Do Not, I Repeat, Do NOT Read This Blog!


It is the start of a new year, yet still I persist in writing this blog. In a little more than six months I will be celebrating the four-year anniversary of GayDinosaurTales. What earthly reason would anyone have to continue reading these postings? As Montserrat Caballe, opera diva, questioned in her charming Spanish accent, just before singing her third or fourth encore at a concert I was privileged to attend years ago, “Dun’t you peepole haff a bus to catch?”

I can save you mucho trouble and possible eyestrain by giving here a brief heads up. David and I will be going to Montreal again during my spring break. We will do all the same things I’ve written about countless times. We’ll be in Provincetown to celebrate our ‘sort of anniversary’ as in the previous eleven years this coming May, following up with our full week in August. I’ve already put the deposit check in the mail for that one. I’m hoping to find a few days to visit NYC at some point. Maybe see a show. Catch up with the few cronies still there from my KSU days.

Besides the above usual diversions, I am taking time off to have cataract surgery on my left eye (a little earlier than the ophthalmologist anticipated), and my obligatory five-year date with the colonoscopy doctor. No offense Katie Couric, but for me there are still a few things I do not feel obliged to share here.

And of course it is impossible for me to not write about an old boyfriend or two or three–most of whom are all pushing up daisies due to AIDS–or more alarming these days–natural causes, i.e. old age. My suggestion would be rather than reading GayDinosaurTales, why not do a bit of charitable work and visit your local nursing home. There are so many lonely folks who would love to visit with a kind face who’d lend an ear to listening to stories of their high school antics, their first job in 1961, or perhaps a recounting of the day their eldest was born. All of these stories clearer than the day of the week, or whether the meal their stomach is currently digesting is breakfast or dinner.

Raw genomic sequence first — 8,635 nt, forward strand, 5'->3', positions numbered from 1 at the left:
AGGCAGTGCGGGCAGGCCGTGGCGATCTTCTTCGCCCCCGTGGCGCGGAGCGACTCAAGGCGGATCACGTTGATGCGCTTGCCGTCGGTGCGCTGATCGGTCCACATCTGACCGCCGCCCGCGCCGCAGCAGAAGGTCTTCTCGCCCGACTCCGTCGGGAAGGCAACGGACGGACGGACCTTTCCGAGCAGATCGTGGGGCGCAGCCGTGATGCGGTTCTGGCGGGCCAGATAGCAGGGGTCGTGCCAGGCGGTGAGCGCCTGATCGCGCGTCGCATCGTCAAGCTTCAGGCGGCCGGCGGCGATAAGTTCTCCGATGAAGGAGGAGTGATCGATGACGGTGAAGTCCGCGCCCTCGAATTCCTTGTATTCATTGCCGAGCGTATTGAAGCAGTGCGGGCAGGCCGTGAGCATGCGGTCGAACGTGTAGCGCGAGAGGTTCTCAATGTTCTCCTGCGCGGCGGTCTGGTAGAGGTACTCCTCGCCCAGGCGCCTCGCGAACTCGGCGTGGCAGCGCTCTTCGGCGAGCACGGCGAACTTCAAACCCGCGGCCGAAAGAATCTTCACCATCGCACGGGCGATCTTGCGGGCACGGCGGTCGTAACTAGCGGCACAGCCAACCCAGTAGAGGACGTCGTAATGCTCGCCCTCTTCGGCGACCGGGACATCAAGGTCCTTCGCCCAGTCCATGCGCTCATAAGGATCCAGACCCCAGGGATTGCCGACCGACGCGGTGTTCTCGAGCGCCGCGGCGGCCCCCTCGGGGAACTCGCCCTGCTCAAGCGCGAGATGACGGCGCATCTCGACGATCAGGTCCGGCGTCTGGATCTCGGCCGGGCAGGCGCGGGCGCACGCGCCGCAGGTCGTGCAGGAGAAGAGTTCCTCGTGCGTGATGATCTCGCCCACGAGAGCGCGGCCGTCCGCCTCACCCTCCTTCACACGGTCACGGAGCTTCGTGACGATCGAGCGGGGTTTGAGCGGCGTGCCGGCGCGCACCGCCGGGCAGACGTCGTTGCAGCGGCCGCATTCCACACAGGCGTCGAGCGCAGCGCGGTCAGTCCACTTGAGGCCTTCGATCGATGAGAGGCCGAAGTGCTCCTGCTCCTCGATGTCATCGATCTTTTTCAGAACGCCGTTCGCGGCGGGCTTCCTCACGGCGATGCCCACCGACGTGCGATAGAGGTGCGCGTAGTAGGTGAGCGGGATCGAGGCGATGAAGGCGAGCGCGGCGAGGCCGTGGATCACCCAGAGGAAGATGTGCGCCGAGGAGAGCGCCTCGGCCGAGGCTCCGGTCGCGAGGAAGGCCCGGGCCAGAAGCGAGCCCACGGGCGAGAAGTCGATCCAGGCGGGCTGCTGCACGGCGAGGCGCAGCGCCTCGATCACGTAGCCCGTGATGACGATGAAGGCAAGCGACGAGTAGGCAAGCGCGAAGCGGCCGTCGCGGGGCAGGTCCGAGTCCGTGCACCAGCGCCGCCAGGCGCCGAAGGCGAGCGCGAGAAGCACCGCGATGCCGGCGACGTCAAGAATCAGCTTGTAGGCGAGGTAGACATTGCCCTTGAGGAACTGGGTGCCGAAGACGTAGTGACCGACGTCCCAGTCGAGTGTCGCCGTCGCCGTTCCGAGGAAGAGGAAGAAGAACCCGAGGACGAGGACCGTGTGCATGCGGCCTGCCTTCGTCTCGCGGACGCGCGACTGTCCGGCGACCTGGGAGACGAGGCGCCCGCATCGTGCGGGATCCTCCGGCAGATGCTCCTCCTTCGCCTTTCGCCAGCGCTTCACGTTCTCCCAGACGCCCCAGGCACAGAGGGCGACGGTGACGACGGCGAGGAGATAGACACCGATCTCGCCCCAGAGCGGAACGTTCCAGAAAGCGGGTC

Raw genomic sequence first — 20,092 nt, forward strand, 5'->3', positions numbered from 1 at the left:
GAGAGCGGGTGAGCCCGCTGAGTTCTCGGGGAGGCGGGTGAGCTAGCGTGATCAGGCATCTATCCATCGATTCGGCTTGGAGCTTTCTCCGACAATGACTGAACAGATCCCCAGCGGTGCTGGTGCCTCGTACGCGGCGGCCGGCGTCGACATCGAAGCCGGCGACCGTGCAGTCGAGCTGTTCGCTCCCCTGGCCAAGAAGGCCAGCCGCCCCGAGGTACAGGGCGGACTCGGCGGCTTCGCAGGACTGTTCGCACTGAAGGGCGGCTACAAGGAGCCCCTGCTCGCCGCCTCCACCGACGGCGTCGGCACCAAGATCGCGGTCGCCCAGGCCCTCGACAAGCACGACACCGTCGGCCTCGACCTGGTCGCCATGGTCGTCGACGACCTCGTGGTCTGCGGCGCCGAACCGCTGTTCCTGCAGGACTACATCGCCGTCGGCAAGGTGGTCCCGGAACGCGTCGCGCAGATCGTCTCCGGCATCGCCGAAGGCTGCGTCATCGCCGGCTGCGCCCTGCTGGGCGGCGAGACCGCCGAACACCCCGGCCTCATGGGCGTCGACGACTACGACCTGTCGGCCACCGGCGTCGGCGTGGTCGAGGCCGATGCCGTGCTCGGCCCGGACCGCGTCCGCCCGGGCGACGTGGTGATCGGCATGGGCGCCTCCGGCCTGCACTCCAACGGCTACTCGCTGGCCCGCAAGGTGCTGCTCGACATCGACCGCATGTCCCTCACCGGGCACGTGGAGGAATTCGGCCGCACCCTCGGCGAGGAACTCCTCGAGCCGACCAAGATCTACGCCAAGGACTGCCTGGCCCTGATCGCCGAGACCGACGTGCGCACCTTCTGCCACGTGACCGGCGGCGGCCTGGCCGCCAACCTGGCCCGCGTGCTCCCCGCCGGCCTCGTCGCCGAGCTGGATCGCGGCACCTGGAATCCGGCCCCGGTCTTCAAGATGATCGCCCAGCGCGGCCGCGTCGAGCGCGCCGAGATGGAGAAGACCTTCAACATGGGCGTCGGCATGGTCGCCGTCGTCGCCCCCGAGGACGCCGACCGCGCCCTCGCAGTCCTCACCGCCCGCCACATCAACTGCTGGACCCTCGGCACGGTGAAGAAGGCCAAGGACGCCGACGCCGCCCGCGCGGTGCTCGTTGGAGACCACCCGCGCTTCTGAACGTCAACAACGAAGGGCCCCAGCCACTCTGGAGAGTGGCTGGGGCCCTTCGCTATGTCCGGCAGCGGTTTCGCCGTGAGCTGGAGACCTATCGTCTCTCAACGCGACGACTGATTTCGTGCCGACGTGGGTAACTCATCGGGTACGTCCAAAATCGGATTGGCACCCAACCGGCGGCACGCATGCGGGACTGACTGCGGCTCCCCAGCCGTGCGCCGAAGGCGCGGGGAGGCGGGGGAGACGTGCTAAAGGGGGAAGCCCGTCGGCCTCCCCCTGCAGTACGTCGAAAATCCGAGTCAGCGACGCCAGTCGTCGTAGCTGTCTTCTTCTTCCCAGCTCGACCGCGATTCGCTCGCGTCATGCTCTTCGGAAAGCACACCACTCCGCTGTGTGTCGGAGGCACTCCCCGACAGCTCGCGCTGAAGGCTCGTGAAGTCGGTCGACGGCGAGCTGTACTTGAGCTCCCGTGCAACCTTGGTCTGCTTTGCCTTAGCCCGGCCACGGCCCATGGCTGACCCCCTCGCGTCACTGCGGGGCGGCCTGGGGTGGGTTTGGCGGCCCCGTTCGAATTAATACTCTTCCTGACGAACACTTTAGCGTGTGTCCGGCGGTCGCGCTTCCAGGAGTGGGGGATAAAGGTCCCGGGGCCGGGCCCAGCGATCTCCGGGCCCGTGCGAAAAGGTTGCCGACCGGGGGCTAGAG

Think of the time you would save by not reading this drivel. You could be freed up for more Grindr, Ok Cupid or Craig’s List. Is there ever too much Facebook in anybody’s day? Not only will you be able to rant more about your favorite political cause, you’ll have time to LIKE pictures of not just your FB friends’ cute kitties and puppies, but also those viral animal videos from Italy or Montenegro, or the exotic Philippines!

I believe it must have been some well-intentioned blogger in the not too distant past, who attempted to breathe new meaning into the word ‘musings’. Instead, it is perhaps only a hollow excuse for the rambling memories of one who in truth, is no longer relevant in the real world. Now go catch that bus.

Walking the Dog: a metaphor


It’s happened. It didn’t necessarily sneak up on me either. I’d seen it coming now for quite some time–several years in fact. So by the time you are reading this it will be official. I will have received my new title: Senior Citizen. I know you’re saying, “but look at him, that guy can’t be a day over sixty-three…maybe sixty-four tops”…but I’m here to tell you, that old bastard is sixty-five-long-years-old. A golden-ager, that’s what they called people like me in my parents’ day.

Many of the young women at our local Dunkin Donuts have been giving me the senior discount ahead of time. You know, they look up, see the silver hair and just assume “better give him the ten percent off–could be the old bugger’s last cup of coffee. Maybe he’s on route to the nursing home or at best adult day care, poor bastard.”

I finally broke down, rolled over and played dead for the AARP last year. They’d been chasing me with persistent mailings since I turned fifty-five. I prepaid my dues for three years and got a complimentary fanny pack, but don’t remember where I put it. I was really hoping for a big box of DEPENDS. Well, you can never be too prepared, right?

Earlier this month I had an appointment at the Social Security office to sign up for Medicare, even though I’m still working and keeping my old healthcare plan. What a disaster that turned out to be. I wasn’t there ten minutes before I texted David that if this was any indication of what collecting Social Security benefits might be about, I’d work until I keeled-over at my desk. That visit is worthy of its very own blog post. Because some asshat in a New York City Social Security office back in 1975 misspelled my name, I’ve got to go to court and legally change my name. Stay tuned for that one. So where was I? Oh right, walking the dog metaphor thingy.